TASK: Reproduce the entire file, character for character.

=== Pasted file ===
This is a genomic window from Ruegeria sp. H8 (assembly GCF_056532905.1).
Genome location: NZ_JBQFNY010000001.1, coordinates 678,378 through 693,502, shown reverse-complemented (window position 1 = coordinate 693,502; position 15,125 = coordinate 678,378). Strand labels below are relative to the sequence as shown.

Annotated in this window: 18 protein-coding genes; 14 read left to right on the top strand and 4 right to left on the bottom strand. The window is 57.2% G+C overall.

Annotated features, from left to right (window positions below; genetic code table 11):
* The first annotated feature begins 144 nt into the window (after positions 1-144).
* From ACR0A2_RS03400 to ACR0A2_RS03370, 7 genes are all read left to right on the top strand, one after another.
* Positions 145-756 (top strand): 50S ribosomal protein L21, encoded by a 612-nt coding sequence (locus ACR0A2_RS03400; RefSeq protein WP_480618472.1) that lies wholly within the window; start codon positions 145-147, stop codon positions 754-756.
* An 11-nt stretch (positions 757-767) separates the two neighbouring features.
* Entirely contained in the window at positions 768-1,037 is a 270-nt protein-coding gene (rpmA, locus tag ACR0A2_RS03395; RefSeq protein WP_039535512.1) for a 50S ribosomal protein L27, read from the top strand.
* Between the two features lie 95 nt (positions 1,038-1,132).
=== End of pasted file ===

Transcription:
This is a genomic window from Ruegeria sp. H8 (assembly GCF_056532905.1).
Genome location: NZ_JBQFNY010000001.1, coordinates 678,378 through 693,502, shown reverse-complemented (window position 1 = coordinate 693,502; position 15,125 = coordinate 678,378). Strand labels below are relative to the sequence as shown.

Annotated in this window: 18 protein-coding genes; 14 read left to right on the top strand and 4 right to left on the bottom strand. The window is 57.2% G+C overall.

Annotated features, from left to right (window positions below; genetic code table 11):
* The first annotated feature begins 144 nt into the window (after positions 1-144).
* From ACR0A2_RS03400 to ACR0A2_RS03370, 7 genes are all read left to right on the top strand, one after another.
* Positions 145-756 (top strand): 50S ribosomal protein L21, encoded by a 612-nt coding sequence (locus ACR0A2_RS03400; RefSeq protein WP_480618472.1) that lies wholly within the window; start codon positions 145-147, stop codon positions 754-756.
* An 11-nt stretch (positions 757-767) separates the two neighbouring features.
* Entirely contained in the window at positions 768-1,037 is a 270-nt protein-coding gene (rpmA, locus tag ACR0A2_RS03395; RefSeq protein WP_039535512.1) for a 50S ribosomal protein L27, read from the top strand.
* Between the two features lie 95 nt (positions 1,038-1,132).